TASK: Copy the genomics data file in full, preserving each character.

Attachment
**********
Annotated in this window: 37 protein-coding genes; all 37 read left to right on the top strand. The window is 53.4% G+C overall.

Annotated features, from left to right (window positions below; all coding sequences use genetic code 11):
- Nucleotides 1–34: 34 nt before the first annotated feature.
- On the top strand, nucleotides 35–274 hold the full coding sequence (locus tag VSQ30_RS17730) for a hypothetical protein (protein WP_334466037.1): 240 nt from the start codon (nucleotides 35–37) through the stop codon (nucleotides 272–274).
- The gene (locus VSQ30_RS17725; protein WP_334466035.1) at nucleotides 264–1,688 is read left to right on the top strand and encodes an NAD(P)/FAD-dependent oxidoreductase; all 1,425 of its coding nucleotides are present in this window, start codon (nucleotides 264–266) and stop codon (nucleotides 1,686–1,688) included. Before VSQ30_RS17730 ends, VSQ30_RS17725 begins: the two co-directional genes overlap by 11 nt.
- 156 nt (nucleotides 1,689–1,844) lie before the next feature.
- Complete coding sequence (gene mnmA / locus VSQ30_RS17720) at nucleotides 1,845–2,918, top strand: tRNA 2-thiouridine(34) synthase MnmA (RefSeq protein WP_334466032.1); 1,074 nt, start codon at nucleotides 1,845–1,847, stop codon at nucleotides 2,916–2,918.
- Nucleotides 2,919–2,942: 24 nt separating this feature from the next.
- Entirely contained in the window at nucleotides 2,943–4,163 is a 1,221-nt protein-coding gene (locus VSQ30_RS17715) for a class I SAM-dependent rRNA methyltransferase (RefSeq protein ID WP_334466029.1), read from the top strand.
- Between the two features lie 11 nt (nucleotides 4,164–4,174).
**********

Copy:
Annotated in this window: 37 protein-coding genes; all 37 read left to right on the top strand. The window is 53.4% G+C overall.

Annotated features, from left to right (window positions below; all coding sequences use genetic code 11):
- Nucleotides 1–34: 34 nt before the first annotated feature.
- On the top strand, nucleotides 35–274 hold the full coding sequence (locus tag VSQ30_RS17730) for a hypothetical protein (protein WP_334466037.1): 240 nt from the start codon (nucleotides 35–37) through the stop codon (nucleotides 272–274).
- The gene (locus VSQ30_RS17725; protein WP_334466035.1) at nucleotides 264–1,688 is read left to right on the top strand and encodes an NAD(P)/FAD-dependent oxidoreductase; all 1,425 of its coding nucleotides are present in this window, start codon (nucleotides 264–266) and stop codon (nucleotides 1,686–1,688) included. Before VSQ30_RS17730 ends, VSQ30_RS17725 begins: the two co-directional genes overlap by 11 nt.
- 156 nt (nucleotides 1,689–1,844) lie before the next feature.
- Complete coding sequence (gene mnmA / locus VSQ30_RS17720) at nucleotides 1,845–2,918, top strand: tRNA 2-thiouridine(34) synthase MnmA (RefSeq protein WP_334466032.1); 1,074 nt, start codon at nucleotides 1,845–1,847, stop codon at nucleotides 2,916–2,918.
- Nucleotides 2,919–2,942: 24 nt separating this feature from the next.
- Entirely contained in the window at nucleotides 2,943–4,163 is a 1,221-nt protein-coding gene (locus VSQ30_RS17715) for a class I SAM-dependent rRNA methyltransferase (RefSeq protein ID WP_334466029.1), read from the top strand.
- Between the two features lie 11 nt (nucleotides 4,164–4,174).